A bill aimed at making a Pike County historic site a part of the National Park System has passed the U.S. House.
18th District Congressman Darin LaHood’s bill to establish the New Philadelphia National Historic Park passed the House by unanimous vote yesterday.
New Philadelphia, which is listed on the National Register of Historic Places and designated as a National Historic Landmark, was the first town platted and legally registered by an African American, Free Frank McWorter. McWorter founded the town in 1836, which is now part of modern-day Barry.
LaHood said in a floor speech yesterday that McWhorter’s and New Philadelphia’s history needs to be preserved for years to come: “Mr. McWhorter went on in his life and in his legacy to establish New Philadelphia, but also to demonstrate the critical role many African-Americans played in their own freedom efforts. Through the sale of land in New Philadelphia, among other business ventures, Free Frank used his earnings to free 15 other family members out of slavery. Additionally, many of the residents of New Philadelphia, both European-Americans and African-Americans, later came together to assist freedom seekers moving North from slave-occupied states and locations. The 40-acre original town site is now nationally and historically significant. It’s an archeological site advancing our understanding of free, rural communities and the abolition movement in the Antebellum era.”
LaHood went on to thank local organizations that have fought to keep the site preserved: “Many local and regional organizations have worked tirelessly for many years to preserve and protect this site, and they deserve so much credit. One organization in particular, the New Philadelphia Association, has done a tremendous job in improving, maintaining, and endorsing the site for the benefit of New Philadelphia descendants, those living in the surrounding community, and those visiting from afar. I am delighted to be here tonight to assist their efforts and support the continued advocacy of many of my engaged constituents on this issue.”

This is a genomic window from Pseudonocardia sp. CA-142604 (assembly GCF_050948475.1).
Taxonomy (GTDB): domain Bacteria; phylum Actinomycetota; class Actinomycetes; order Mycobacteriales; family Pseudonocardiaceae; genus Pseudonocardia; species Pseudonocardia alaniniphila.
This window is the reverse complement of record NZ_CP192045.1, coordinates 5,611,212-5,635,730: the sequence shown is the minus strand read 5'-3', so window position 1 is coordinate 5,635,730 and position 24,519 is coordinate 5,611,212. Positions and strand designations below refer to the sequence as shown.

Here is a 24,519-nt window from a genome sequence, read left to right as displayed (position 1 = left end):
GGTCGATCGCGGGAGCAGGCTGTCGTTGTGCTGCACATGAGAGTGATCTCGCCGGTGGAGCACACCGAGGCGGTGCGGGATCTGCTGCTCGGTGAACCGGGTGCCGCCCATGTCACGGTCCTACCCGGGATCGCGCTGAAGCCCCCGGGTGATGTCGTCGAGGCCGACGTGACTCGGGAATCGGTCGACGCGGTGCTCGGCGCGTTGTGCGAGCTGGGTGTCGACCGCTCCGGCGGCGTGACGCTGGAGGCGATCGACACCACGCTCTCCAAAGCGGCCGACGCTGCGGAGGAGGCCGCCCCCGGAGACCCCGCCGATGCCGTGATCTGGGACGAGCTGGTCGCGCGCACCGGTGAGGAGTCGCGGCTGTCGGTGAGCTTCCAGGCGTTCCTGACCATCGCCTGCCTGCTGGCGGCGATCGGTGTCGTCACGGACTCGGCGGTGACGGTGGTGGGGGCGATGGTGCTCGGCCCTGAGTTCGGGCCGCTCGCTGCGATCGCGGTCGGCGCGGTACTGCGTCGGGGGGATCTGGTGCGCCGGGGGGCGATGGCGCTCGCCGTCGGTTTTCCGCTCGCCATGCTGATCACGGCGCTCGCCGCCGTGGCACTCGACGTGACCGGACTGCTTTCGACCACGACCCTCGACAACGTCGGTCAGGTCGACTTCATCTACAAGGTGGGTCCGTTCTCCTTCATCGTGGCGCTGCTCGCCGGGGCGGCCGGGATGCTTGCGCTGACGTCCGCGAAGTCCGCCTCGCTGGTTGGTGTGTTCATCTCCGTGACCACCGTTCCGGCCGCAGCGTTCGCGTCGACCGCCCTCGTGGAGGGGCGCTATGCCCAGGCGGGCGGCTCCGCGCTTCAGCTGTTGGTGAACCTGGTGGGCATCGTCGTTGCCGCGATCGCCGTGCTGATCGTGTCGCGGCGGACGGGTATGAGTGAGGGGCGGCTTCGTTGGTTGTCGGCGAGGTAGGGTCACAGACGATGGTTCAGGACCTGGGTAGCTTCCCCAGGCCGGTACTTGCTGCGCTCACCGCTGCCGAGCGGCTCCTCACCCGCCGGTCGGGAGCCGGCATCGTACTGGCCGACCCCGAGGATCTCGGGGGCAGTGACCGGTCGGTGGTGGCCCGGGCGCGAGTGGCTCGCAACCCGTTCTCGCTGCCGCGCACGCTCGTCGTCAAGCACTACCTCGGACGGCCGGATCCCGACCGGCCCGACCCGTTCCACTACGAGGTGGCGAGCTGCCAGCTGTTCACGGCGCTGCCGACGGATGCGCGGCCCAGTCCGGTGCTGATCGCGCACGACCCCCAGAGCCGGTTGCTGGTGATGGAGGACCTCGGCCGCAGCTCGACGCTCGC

“The preservation of the town site of New Philadelphia is not only good for Western Illinois, but good for all Illinois, the nation and future generations. New Philadelphia being a part of the National Park system will ensure the story of how people of different racial backgrounds lived and worked together during a time of great racial strife in our country. This will help to inspire future generations,” said Philip Bradshaw, President of the New Philadelphia Association. “The New Philadelphia Association truly appreciates the bi-partisan support for the legislation and Congressman LaHood’s leadership.”
The bill now heads to the U.S. Senate for passage.